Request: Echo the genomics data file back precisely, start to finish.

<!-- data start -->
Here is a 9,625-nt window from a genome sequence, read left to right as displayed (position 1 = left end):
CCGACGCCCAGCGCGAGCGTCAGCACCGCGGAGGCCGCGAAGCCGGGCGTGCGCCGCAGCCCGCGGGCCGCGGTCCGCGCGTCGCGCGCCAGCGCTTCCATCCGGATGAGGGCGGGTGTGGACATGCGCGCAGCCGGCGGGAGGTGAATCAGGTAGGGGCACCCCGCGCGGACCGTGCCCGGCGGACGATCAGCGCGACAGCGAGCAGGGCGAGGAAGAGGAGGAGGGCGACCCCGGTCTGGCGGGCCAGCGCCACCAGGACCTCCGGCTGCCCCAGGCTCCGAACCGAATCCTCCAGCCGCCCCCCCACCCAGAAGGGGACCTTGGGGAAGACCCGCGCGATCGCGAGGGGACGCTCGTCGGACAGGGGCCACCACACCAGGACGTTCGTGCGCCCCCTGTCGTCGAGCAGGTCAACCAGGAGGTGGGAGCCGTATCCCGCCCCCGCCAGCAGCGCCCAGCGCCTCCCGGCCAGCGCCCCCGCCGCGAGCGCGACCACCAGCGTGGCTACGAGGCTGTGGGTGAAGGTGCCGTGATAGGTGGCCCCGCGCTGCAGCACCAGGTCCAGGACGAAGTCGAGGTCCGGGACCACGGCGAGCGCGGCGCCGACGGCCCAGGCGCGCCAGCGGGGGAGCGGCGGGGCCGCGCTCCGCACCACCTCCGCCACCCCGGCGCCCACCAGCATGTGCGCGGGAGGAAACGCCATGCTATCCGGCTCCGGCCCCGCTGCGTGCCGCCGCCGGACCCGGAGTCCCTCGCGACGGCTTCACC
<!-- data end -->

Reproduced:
Here is a 9,625-nt window from a genome sequence, read left to right as displayed (position 1 = left end):
CCGACGCCCAGCGCGAGCGTCAGCACCGCGGAGGCCGCGAAGCCGGGCGTGCGCCGCAGCCCGCGGGCCGCGGTCCGCGCGTCGCGCGCCAGCGCTTCCATCCGGATGAGGGCGGGTGTGGACATGCGCGCAGCCGGCGGGAGGTGAATCAGGTAGGGGCACCCCGCGCGGACCGTGCCCGGCGGACGATCAGCGCGACAGCGAGCAGGGCGAGGAAGAGGAGGAGGGCGACCCCGGTCTGGCGGGCCAGCGCCACCAGGACCTCCGGCTGCCCCAGGCTCCGAACCGAATCCTCCAGCCGCCCCCCCACCCAGAAGGGGACCTTGGGGAAGACCCGCGCGATCGCGAGGGGACGCTCGTCGGACAGGGGCCACCACACCAGGACGTTCGTGCGCCCCCTGTCGTCGAGCAGGTCAACCAGGAGGTGGGAGCCGTATCCCGCCCCCGCCAGCAGCGCCCAGCGCCTCCCGGCCAGCGCCCCCGCCGCGAGCGCGACCACCAGCGTGGCTACGAGGCTGTGGGTGAAGGTGCCGTGATAGGTGGCCCCGCGCTGCAGCACCAGGTCCAGGACGAAGTCGAGGTCCGGGACCACGGCGAGCGCGGCGCCGACGGCCCAGGCGCGCCAGCGGGGGAGCGGCGGGGCCGCGCTCCGCACCACCTCCGCCACCCCGGCGCCCACCAGCATGTGCGCGGGAGGAAACGCCATGCTATCCGGCTCCGGCCCCGCTGCGTGCCGCCGCCGGACCCGGAGTCCCTCGCGACGGCTTCACC